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#TBT PROFILE: DEREK PLANTE

by Chris Ryndak / Buffalo Sabres
(Getty Images)

DEREK PLANTE
How Acquired: 1989 NHL Draft, 8th rd/161st overall
Buffalo Stats (1993-99): 395 games, 91-145-206; 126 PIM
Career NHL stats (1993-2001): 450 games; 96-152-248; 138 PIM

Buffalo Sabres fans remember the moment. On April 29, 1997, the Eastern Conference Quarterfinals against the Ottawa Senators reached the deciding Game 7. And it was headed to overtime.

As Rick Jeanneret described in his now-famous call, a pass at center ice was knocked down by Sabres center Derek Plante. He slid in over the line. Plante took his shot…and scored.

He beat Ron Tugnutt glove side with a slap shot 5:24 into the overtime period for his second goal of the night, sending Buffalo to the next round to face the Philadelphia Flyers and the Legion of Doom line.

The team mobbed Plante at the blueline, the building was rocking and Sabres coach Ted Nolan jumped up and down onto the ice, high-fiving alternate captain Donald Audette along the way.

“To score that goal was amazing for me. It was just so much fun to have a Game 7 overtime winner,” Plante told Sabres.com by phone last week.

“But other than that, it was just the fact that I felt – and we all felt – that our team was starting to come together and really start to gel because we were such a young team at that time. That was a stepping stone for our whole squad.”

A native of Colquet, Minnesota, Plante spent his first six years in Buffalo after a successful college career at the University of Minnesota Duluth. He was a finalist for the 1993 Hobey Baker Memorial Award during his senior season with the Bulldogs when he scored 36 goals and 92 points in just 37 games. Despite Plante’s gaudy stats that season, Maine’s Paul Kariya took home the hardware.

Plante was all set to play for Team USA at the 1994 Winter Olympics, but a knee injury sent him to Buffalo for further evaluation. When the Sabres’ team doctors gave him a clean bill of health, he ended up signing a contract to start his pro career.

That first year – 1993-94 – was a pretty successful one too. On a line with Audette and Brad May, he recorded 21 goals and 56 points. No Sabres rookie has scored that many points since.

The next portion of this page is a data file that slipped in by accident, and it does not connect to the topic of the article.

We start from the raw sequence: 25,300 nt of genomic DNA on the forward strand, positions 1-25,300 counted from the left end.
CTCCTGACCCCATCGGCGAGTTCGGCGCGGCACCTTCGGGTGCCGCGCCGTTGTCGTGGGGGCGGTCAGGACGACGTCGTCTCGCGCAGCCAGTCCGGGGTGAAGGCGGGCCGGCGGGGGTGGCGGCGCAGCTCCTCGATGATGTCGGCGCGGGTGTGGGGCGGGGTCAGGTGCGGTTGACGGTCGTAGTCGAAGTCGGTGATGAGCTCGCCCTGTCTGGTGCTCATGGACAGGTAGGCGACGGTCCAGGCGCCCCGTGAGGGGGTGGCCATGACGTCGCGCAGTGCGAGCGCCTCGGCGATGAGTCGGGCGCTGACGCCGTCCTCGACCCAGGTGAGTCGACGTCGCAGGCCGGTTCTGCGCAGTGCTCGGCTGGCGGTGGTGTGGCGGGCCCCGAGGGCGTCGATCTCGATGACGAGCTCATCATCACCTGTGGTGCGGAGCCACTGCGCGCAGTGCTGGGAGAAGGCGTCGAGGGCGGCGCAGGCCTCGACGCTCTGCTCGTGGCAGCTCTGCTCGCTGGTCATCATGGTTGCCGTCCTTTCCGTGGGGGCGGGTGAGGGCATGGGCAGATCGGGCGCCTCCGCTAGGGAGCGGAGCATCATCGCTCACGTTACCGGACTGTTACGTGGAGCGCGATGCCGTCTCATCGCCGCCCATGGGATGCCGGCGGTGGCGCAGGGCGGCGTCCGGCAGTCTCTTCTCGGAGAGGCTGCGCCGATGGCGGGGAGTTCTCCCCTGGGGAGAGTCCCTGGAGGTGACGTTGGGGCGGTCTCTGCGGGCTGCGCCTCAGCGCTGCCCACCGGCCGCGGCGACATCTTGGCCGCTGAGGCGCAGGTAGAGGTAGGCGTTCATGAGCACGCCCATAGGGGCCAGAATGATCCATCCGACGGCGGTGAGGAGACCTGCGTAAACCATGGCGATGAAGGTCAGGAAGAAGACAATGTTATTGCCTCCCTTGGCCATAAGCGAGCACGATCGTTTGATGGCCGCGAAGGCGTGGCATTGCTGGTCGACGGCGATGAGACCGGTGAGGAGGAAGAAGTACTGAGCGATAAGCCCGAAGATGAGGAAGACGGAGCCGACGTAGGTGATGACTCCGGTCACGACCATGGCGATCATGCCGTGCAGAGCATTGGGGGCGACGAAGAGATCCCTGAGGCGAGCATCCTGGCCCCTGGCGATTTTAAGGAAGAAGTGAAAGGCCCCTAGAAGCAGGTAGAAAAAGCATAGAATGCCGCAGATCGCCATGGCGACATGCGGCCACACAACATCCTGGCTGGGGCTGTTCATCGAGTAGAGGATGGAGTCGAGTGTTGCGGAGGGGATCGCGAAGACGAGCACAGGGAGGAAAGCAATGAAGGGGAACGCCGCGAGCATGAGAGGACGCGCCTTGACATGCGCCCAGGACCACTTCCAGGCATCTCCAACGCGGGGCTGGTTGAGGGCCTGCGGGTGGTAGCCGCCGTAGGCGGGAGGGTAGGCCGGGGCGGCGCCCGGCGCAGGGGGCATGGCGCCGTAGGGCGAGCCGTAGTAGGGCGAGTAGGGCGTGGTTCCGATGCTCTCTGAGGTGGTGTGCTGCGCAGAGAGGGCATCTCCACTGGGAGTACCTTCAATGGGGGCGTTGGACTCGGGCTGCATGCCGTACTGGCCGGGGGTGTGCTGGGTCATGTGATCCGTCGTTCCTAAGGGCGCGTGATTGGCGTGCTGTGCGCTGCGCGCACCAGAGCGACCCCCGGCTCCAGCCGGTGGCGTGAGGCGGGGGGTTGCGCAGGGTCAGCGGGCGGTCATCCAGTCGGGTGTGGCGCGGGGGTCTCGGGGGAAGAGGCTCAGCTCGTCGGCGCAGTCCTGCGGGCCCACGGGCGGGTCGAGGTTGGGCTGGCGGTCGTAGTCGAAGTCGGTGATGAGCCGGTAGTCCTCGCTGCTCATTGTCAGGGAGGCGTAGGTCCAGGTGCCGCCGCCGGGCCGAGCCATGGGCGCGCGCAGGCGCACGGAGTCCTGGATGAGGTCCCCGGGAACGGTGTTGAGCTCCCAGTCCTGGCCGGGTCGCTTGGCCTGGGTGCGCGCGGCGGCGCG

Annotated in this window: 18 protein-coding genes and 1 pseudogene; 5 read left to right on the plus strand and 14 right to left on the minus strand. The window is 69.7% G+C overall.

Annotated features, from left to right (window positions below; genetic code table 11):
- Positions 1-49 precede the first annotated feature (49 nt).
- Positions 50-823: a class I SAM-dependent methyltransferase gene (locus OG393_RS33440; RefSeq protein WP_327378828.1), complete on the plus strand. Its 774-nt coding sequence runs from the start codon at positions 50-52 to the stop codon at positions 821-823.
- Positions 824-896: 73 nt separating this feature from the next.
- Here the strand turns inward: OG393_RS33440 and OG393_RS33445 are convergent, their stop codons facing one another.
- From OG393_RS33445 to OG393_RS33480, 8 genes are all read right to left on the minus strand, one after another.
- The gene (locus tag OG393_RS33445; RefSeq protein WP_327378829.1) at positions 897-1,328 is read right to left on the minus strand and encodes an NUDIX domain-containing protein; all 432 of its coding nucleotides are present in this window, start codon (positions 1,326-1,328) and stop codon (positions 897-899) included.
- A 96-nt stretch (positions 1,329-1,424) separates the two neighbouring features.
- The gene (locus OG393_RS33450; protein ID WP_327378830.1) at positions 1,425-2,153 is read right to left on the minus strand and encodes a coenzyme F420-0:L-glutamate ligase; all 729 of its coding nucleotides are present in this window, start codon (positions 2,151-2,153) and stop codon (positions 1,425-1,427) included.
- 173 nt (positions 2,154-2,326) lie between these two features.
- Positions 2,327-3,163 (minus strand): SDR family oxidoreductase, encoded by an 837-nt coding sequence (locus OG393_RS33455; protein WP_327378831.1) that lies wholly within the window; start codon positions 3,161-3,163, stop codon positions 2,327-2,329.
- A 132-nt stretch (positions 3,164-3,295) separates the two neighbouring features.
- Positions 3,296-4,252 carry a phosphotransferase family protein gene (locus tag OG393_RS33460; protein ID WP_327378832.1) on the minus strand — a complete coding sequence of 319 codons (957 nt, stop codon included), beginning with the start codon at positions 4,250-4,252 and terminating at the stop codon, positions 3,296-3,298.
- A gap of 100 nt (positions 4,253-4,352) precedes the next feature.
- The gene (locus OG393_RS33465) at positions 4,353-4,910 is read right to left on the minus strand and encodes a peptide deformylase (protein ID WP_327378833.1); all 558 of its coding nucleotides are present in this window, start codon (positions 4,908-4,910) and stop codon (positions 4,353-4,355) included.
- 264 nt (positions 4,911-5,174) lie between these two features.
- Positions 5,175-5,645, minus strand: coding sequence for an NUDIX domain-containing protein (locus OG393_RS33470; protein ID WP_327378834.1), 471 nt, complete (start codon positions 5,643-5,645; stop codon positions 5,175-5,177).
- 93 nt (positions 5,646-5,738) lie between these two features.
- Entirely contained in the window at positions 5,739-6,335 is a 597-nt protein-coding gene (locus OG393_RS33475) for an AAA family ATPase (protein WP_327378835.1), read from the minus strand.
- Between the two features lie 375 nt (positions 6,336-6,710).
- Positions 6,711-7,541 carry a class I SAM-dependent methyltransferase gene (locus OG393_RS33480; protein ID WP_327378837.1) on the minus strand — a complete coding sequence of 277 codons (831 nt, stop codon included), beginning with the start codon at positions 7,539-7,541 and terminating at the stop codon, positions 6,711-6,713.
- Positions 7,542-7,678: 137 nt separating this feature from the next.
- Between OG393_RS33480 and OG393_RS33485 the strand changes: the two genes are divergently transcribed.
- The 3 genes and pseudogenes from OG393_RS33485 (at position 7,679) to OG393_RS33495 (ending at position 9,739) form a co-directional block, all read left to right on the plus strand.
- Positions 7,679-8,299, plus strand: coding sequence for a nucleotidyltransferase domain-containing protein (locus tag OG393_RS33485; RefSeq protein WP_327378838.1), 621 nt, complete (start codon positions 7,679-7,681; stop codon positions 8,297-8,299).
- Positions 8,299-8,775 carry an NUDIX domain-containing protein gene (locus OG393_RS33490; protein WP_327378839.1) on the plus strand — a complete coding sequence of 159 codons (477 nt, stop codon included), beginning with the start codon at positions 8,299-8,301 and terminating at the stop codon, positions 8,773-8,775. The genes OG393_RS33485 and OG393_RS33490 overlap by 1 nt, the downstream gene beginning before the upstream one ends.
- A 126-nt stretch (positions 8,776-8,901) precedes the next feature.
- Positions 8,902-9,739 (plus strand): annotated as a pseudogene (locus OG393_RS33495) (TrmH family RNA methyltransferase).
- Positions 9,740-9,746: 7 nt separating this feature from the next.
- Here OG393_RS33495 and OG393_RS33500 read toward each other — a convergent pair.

During the 1998-99 season, Plante was traded to the Dallas Stars for a second-round pick. As fate would have it, the Sabres met the Stars in the Stanley Cup Final that year. While Plante didn’t dress in any games that series, going up against his former teammates was a surreal experience. Of course, Dallas went on to win the Cup in six games.

“I played with those guys for six years and to be in Buffalo itself, it was the first time I’d been back there. It was all my buddies that we were playing against so it was just a real weird deal,” he said.

“We were pretty close. It was really a different feeling, especially after we won. I was looking around and I was happy and yet sad because it had to be against Buffalo.”

Plante played two more professional seasons in North America before heading overseas to finish his career. He played six more seasons in Germany, Switzerland and Japan.

He wrapped up his career playing two seasons for the Nippon Paper Cranes of Asia League Ice Hockey in Japan from 2005-07.

Plante and his family were really able to relish that unique opportunity.

“It was great. We were in the northern part of Japan, which is very much like northern Minnesota or Canada where there’s a lot of snow and hockey’s kind of their main sport,” he said.

“There was a lot of support. People are very service-oriented so they’re always going out of their way to try to help and be nice. It was a really a great experience for my wife and I and our two little ones that we had when we were there.”